U.S. security officials have been warning for years that one of their biggest challenges is detecting homegrown terrorists — extremists who grow up in America, or have lived here for years, know the customs, speak the language, blend in easily and can fly below the radar of law enforcement.
As details of Boston bombing suspects emerge, reports point to two young men of Chechen origin who had been in the U.S. for up to a decade and were seemingly fully integrated into American society.
Dzhokhar Tsarnaev, suspected of carrying out the bombing attack on the Boston Marathon, was taken prisoner Friday. Here, he poses for a picture after graduating from Cambridge Rindge and Latin High School.
Credit Robin Young / AP
Tamerlan Tsarnaev practices boxing at the Wai Kru Mixed Martial Arts center in April 2009 in Boston. The native Chechnyan was described as a heavyweight fighter at the gym, and allegedly hoped to fight for the U.S.
Originally published on Sat April 20, 2013 3:43 pm
With Boston Marathon bombing suspect Dzhokhar Tsarnaev in police custody at Beth Israel Deaconess Medical Center and his brother and fellow suspect Tamerlan Tsarnaev dead after a shootout, many questions now focus on how these two young men arrived at this point.
A 5-year-old girl was in serious condition Saturday after being raped and tortured by a man who held her in a locked room in India's capital for two days, officials said.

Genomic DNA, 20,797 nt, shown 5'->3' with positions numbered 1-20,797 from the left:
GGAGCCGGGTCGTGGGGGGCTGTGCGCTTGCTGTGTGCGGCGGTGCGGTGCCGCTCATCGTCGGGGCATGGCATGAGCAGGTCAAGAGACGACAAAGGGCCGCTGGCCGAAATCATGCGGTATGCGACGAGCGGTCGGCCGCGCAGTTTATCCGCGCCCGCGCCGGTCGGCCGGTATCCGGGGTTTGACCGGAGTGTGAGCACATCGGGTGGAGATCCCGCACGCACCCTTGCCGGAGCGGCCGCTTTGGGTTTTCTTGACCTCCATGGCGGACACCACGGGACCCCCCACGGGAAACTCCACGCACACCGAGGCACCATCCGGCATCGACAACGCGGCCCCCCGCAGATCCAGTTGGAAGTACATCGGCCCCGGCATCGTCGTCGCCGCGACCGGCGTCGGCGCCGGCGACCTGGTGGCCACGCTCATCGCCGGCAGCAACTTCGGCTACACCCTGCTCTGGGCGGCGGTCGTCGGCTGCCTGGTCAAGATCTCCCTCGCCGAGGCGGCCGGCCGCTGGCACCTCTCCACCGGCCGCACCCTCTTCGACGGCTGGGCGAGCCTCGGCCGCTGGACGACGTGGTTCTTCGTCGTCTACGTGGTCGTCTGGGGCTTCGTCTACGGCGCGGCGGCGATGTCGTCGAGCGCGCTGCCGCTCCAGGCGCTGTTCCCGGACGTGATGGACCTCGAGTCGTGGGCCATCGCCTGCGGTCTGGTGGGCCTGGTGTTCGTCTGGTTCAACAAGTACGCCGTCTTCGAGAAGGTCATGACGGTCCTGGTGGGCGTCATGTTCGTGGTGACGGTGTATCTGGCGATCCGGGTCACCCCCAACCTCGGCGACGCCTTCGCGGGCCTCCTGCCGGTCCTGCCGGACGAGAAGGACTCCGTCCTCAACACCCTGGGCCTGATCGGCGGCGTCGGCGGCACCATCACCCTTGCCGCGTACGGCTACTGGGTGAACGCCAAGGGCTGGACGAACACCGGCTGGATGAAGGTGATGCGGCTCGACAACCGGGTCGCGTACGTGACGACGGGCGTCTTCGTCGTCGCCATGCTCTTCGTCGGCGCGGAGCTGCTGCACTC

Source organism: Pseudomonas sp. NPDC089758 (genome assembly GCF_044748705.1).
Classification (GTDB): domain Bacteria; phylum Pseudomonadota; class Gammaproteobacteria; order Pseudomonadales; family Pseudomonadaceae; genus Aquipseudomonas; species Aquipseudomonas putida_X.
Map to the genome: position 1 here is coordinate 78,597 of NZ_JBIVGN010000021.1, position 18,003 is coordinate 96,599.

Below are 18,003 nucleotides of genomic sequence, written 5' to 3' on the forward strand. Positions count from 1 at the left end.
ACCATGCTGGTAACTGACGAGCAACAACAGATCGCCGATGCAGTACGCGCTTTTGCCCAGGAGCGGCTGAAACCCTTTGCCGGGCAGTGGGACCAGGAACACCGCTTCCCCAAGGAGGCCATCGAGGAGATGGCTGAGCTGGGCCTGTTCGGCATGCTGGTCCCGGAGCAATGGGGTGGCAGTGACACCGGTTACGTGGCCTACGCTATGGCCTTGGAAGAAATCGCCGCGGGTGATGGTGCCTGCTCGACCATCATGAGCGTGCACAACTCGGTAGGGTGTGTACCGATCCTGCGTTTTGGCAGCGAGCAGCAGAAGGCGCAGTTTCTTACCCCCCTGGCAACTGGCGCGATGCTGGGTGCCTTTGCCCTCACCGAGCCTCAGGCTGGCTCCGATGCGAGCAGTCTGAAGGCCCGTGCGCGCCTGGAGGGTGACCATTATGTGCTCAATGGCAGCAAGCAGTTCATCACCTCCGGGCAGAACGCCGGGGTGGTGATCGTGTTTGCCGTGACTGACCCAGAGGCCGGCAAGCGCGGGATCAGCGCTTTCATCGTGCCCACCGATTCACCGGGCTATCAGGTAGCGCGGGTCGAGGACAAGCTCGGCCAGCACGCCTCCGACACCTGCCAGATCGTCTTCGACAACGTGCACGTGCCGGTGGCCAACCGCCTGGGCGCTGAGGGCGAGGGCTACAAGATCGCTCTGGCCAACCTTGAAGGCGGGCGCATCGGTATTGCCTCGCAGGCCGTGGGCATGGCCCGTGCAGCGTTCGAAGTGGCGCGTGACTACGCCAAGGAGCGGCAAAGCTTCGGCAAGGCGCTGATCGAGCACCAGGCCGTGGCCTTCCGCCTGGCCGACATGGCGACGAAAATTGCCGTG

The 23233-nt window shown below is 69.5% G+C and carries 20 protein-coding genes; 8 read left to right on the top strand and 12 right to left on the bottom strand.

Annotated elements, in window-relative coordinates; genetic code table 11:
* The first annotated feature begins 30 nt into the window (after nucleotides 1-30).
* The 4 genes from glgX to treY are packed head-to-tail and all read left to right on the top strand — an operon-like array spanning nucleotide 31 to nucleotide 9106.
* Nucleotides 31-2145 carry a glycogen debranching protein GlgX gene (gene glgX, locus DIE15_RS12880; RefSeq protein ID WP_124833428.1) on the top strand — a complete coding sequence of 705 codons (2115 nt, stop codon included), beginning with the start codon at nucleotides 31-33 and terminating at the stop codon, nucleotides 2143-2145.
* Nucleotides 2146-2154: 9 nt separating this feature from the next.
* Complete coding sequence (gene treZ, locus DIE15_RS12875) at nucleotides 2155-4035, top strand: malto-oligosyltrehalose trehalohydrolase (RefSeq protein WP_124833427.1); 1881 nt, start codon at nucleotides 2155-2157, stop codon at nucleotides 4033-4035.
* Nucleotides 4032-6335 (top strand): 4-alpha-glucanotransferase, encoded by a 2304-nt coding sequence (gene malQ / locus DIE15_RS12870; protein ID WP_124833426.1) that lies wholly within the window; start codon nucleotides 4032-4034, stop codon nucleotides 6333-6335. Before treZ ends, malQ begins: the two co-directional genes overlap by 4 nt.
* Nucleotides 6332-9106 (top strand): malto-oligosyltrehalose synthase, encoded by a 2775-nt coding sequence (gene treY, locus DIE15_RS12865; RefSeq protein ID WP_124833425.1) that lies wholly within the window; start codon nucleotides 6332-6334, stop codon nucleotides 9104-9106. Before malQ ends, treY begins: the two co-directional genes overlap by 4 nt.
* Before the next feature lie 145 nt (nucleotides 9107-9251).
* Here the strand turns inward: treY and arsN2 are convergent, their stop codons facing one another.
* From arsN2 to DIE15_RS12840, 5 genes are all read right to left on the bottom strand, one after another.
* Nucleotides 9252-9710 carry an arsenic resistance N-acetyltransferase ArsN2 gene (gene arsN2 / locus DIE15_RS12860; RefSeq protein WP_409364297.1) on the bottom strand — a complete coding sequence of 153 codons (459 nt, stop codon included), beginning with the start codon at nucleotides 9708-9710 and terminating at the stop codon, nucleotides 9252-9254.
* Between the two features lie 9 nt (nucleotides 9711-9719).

The girl went missing Monday and was found Wednesday by neighbors who heard her crying in a room in the same New Delhi building where she lives with her parents, said Delhi police official Deepak Mishra. The girl was found alone locked in a room and left for dead, he said.
People in Boston can speak for themselves. And do. Loudly, bluntly and often with humor that bites.
It's a city that speaks with both its own broad, homebrew, local accent — although no one really pahks thea cah in Havahd Yahd — and dialects from around the world. It is home to some of America's oldest founding families, and fathers, mothers and children who have just arrived from Jamaica, Ireland, Bangladesh and Ghana.
There are people in Boston who dress in pinstripes and tweeds, and tattoos and spiked hair. Sometimes, they are even the same person.
Al Neuharth died Friday at his home in Cocoa Beach, Fla.
He was 89.
Al's name may not be familiar to you, but this blogger hopes that you are acquainted with the newspaper he willed to life in 1982: USA Today.
From 1984 to 2009, I was either a reporter or editor — and sometimes both — at McPaper (a nickname that critics bestowed upon USA Today, but which those of us who were there in its best days adopted with the pride of underdogs).